When someone mentions the name “Homer,” I get two images in my head: a yellow cartoon character and a philosopher/poet/marble bust. Fortunately, the town of Homer was named after the latter.
Homer, LA is the parish seat of Claiborne Parish. The town was laid out around the brick courthouse which is one of only four pre-Civil War courthouses in Louisiana that is still in use. It was completed in 1860. The building is built in the Greek Revival style of architecture which speaks more to the Anglo-Saxon influence on the area than the French influence.
Two of the biggest industries in the history of Homer and Claiborne Parish have been cotton and oil. During the Civil War, some area farmers would trade cotton with Union Soldiers in Monroe, LA, even though Claiborne Parish was strongly Confederate. The Herbert S. Ford Memorial Museum claims to have the oldest bale of compressed cotton in existence. It is said to have been baled around 1930.
In 1921, oil was discovered in Homer and people’s lives were forever changed. The same museum holds a “Black Gold” exhibit featuring a recording of how a farming family moved from Mississippi to take advantage of the boom. The oil boom led to the building of Hotel Claiborne, which was established in 1890 and declared a state historic site in 1984.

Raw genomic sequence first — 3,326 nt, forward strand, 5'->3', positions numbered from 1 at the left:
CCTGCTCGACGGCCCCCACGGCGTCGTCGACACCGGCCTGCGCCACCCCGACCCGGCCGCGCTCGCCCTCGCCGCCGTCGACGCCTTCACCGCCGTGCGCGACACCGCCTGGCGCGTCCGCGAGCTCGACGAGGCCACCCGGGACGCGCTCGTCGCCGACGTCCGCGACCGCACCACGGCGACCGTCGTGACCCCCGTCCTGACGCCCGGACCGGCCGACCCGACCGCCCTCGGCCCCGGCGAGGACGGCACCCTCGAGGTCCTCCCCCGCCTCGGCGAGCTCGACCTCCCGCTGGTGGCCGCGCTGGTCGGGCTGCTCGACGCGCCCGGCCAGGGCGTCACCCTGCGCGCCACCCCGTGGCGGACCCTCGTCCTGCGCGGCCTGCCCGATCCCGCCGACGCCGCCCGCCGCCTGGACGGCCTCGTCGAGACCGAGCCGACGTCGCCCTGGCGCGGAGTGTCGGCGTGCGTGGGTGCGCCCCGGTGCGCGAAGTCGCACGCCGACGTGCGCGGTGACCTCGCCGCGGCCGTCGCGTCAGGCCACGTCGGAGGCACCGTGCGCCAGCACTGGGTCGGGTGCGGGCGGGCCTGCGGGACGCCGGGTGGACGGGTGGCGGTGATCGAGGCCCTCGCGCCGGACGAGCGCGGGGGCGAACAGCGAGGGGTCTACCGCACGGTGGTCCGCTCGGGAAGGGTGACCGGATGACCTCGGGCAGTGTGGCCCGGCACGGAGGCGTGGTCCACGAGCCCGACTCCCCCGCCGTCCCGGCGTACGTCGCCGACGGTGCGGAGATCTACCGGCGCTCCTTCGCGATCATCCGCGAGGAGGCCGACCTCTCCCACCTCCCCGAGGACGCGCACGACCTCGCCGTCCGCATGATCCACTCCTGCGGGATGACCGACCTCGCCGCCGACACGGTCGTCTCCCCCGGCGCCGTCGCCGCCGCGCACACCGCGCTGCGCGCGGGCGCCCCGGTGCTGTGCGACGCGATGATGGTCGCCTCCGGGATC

Homer will be holding our final Super Saturday Arts camp on July 27. The camp will be held at Homer City Hall located at 400 E Main St. Registration is only $20 by July 17 and just $25 after that. Snacks and supplies are provided. If you would like to register your little one for camp, click here to download the registration for or just call the office at 318.255.1450